Teaching robots how to write

Teaching robots how to write

Reporters at Aftonbladet have been producing articles for close to 188 years. Now comes one of the biggest revolutions in the history of Schibsted. From now on robots will write and offer readers hundreds of articles every day. Sweden’s biggest media house is increasing its service to readers with this latest technology.

A text robot will be producing content for the coverage of traffic and weather in addition to creating texts for the football coverage in the section Sportbladet. This project is carried out in cooperation with United Robots, which is leading in artificial intelligence (AI) and natural language generation (NLG) in producing publishable articles using large data sources.

The new service will work as a complement to the traditional journalistic work and will create content to an extent never reached before at Aftonbladet. The automated writing of texts means that there is no limit to how many texts can be produced in a day. Furthermore, the automatically written articles can mean more time for the paper’s reporters to concentrate on the biggest and most important stories as the robot deals with more mundane matters.

The first section to use the new technique will be the reporting on traffic and weather together with football pieces. The traffic robot will produce articles about situations and warnings from roads all over the country and report estimated delays that follow. Together with the texts, the robot will send a satellite picture highlighting trouble spots.

Taught by journalists

But how can the robot tell us what is happening on the roads of Sweden?

This is how it works:

  • An incident or a blockage occurs.
  • The state-run Swedish Transport Administration (Trafikverket) sends data to the robot containing facts such as type of incident, number of vehicles involved, GPS coordinates and at what time the road is estimated to be clear again.
  • The robot creates a text using the wording it has been “taught” by Afton­bladet journalists to sound as natural as possible. In order for the texts to be varied, the robot can describe the same incident in several different ways.
  • The text is filed to Aftonbladet and is automatically published on aftonbladet.se. When there is a major incident, a push notification can be automatically sent.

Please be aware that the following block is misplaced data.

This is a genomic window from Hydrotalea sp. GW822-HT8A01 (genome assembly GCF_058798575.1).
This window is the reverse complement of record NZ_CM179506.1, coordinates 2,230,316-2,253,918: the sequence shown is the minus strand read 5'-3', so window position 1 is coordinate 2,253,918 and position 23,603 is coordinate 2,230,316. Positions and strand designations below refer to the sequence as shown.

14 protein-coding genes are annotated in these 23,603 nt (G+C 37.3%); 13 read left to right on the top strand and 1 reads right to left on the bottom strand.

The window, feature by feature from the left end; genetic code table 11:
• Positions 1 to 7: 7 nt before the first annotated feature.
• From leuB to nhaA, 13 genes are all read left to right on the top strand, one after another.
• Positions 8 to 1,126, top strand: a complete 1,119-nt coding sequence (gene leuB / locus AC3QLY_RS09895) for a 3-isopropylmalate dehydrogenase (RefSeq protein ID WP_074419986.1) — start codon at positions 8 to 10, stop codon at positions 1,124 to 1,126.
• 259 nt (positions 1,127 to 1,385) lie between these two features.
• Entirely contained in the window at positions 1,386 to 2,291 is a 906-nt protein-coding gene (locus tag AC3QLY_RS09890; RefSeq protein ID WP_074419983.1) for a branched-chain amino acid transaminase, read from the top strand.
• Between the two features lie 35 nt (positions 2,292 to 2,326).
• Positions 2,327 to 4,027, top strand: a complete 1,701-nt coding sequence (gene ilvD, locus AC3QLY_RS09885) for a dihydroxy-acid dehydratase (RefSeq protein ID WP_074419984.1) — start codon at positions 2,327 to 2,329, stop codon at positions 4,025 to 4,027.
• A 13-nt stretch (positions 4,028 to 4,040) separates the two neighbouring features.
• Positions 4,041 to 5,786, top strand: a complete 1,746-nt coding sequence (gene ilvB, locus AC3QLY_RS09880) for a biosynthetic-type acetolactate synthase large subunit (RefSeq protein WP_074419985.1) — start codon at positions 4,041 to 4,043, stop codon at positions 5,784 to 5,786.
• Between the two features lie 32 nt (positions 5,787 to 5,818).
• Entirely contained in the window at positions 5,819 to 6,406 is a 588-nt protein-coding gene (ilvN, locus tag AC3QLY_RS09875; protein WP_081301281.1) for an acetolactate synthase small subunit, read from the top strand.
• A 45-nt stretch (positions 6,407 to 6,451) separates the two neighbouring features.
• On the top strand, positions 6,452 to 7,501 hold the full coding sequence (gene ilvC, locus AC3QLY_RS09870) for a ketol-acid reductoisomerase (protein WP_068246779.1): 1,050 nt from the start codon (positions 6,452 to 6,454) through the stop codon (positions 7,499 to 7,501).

As for the weather reporting, the service is based on warnings issued by the Swedish Meteorological and Hydrological Institute (SMHI). With the help of the robot service, Aftonbladet will be able to provide more content and a wider coverage. That means better opportunities to personalize products and, with geo positioning, increasing possibility of giving readers relevant information. The robot can also facilitate the work in the newsroom by issuing alerts drawing attention to major events such as accidents with several vehicles involved. Algorithms will analyze all the available data looking for deviations, connections and events that could lead to a wide coverage and alert the newsroom.

When the whistle blows

Text robots were used already in the spring of 2018 as Sportbladet increased the depth and width of its Premiere League reporting. Traditionally, the coverage in Sportbladet has consisted of live reporting from matches together with texts, mainly about the top teams. With the help of the robot, and with its global sports data source Sportradar, Sportbladet can now publish articles at the moment the referee blows the final whistle – from every game that has been played.

Together with TV highlights from Viasat and match facts from Sportbladet’s goal service, it gives the reader the chance to read about his or her team’s match instantly. “With all the deep data we have from major leagues such as Premiere League, the robot knows a lot about what has happened during the match”, says Sports Editor Pontus Carlgren. “That, together with the speed a robot offers, gives our coverage a new dimension.

Thanks to the possibility to subscribe to texts through the follow function on the site, supporters won’t miss a single article about their team”, Carlgren says, adding that “The fact that the robot produces texts that are finished at the final blow of the whistle,will give our knowledgeable reporters and columnists more time to work on thought-through articles and columns for the benefit of our readers.”

How to make friends with robots

How to make friends with robots